Beginning with this lesson and continuing through the next six lessons, the children will be memorizing the prayer below. After starting the class with prayers, you will need to explain to them the meaning of the words and sentences in the prayer and then help them memorize the first couple of phrases.
“O my Lord! O my Lord! I am a child of tender years. Nourish me from the breast of Thy mercy, train me in the bosom of Thy love, educate me in the school of Thy guidance and develop me under the shadow of Thy bounty. Deliver me from darkness, make me a brilliant light; free me from unhappiness, make me a flower of the rose garden; suffer me to become a servant of Thy threshold and confer upon me the disposition and nature of the righteous; make me a cause of bounty to the human world and crown my head with the diadem of eternal life. Verily, Thou art the Powerful, the Mighty, the Seer, the Hearer.” Listen HERE (same as below).
B. Songs (including a review of previous songs)
There’s a New Wind Blowin’ listen HERE.
There’s a new wind blowin’ across the sea
There’s a new wind blowin’ a callin’ me
It’s a new way for a new Day, gonna set all men free
It makes you strong as a mountain
You move like the sea
With wings like a bird flying
It sings of love and one world
And one mankind
With no more war we will
All have peace of mind
Alternative song - Stefan Brown's Paper Cranes song (can't find online music track yet...)
Mankind is one sun – mankind is one
Paper cranes with perfect wings
Flying to the sun – flying to the sun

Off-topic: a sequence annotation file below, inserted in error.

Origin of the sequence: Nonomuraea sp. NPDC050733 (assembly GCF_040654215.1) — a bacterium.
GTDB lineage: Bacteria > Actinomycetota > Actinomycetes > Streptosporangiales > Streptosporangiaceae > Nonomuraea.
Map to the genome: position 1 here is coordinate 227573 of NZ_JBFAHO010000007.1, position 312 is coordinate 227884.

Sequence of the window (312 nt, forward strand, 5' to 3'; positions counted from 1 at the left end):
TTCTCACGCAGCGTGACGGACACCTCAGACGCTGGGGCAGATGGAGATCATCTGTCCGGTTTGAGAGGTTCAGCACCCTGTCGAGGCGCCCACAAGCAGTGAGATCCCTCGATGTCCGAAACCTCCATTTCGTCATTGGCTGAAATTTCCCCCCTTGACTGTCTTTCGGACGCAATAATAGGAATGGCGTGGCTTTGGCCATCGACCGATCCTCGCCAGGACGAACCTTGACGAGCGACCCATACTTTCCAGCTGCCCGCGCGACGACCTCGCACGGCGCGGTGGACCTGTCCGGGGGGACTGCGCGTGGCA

Look around you, what surrounds you?
Is it love we feel?
There’s a knowing and it’s growing
Peace can be real
No confrontation or legislation
Is gonna put it right
When we discover we have a lover
Like a thief in the night
Is there a future for the children?
Will they be lost in the night?
For those who care enough to listen
Mankind will unite
Below are some ideas you can use to introduce the quotation that the children will memorize in this class.
God’s love is always with us. He will never leave us alone and promises to help us throughout our lives. Though we do not know what will happen from one day to the next, we remember that the gifts and bounties of God are all around. And so we are hopeful when we look to the future, confident that we will receive a share of His infinite blessings. With hearts full of hope, we constantly anticipate the outpouring of God’s bounties upon us. To help us remember the importance of the quality of hopefulness, let us memorize these words of ‘Abdu’l-Bahá:
“Be thou ever hopeful, for the bounties of God never cease to flow upon man.” listen HERE.
1. Ming planted a seed in a sunny spot and watered it each day. She looked forward to seeing it grow. Ming was hopeful the seed would one day become a strong plant.
2. Matt’s good friend Antonio moved to another town. Matt missed his friend, but he was hopeful that they would see each other again soon.
1. Every night when Lilian prays she thinks about the many things she is fortunate to have. She thinks about her parents, her friends, her teachers, and even the bed in which she sleeps. Lilian is always thankful for the bounties she has been given.
2. Rajesh has many friends and relatives who love him and help him grow. Rajesh is grateful for the bounty of their love and support.
1. When Tahir turns off the tap, the water stops coming out; the water ceases to flow.
2. Even on cloudy days, the rays of sun warm the earth. The sun’s rays never cease to reach the earth.
There was once a man with no home, who lived alone on the banks of the River Thames in London. He was very sad and had lost all hope for happiness in life. One day, he walked past a shop and a photograph in a newspaper caught his eye. It was the face of ‘Abdu’l-Bahá. The man stood frozen, staring at the face. He had never seen ‘Abdu’l-Bahá before and did not know who He was, but he was certain that he must meet Him. The address of a house was given in the newspaper, so the man started walking, hoping to find Him there. It was a very long distance—thirty miles—but he kept walking until he reached the house.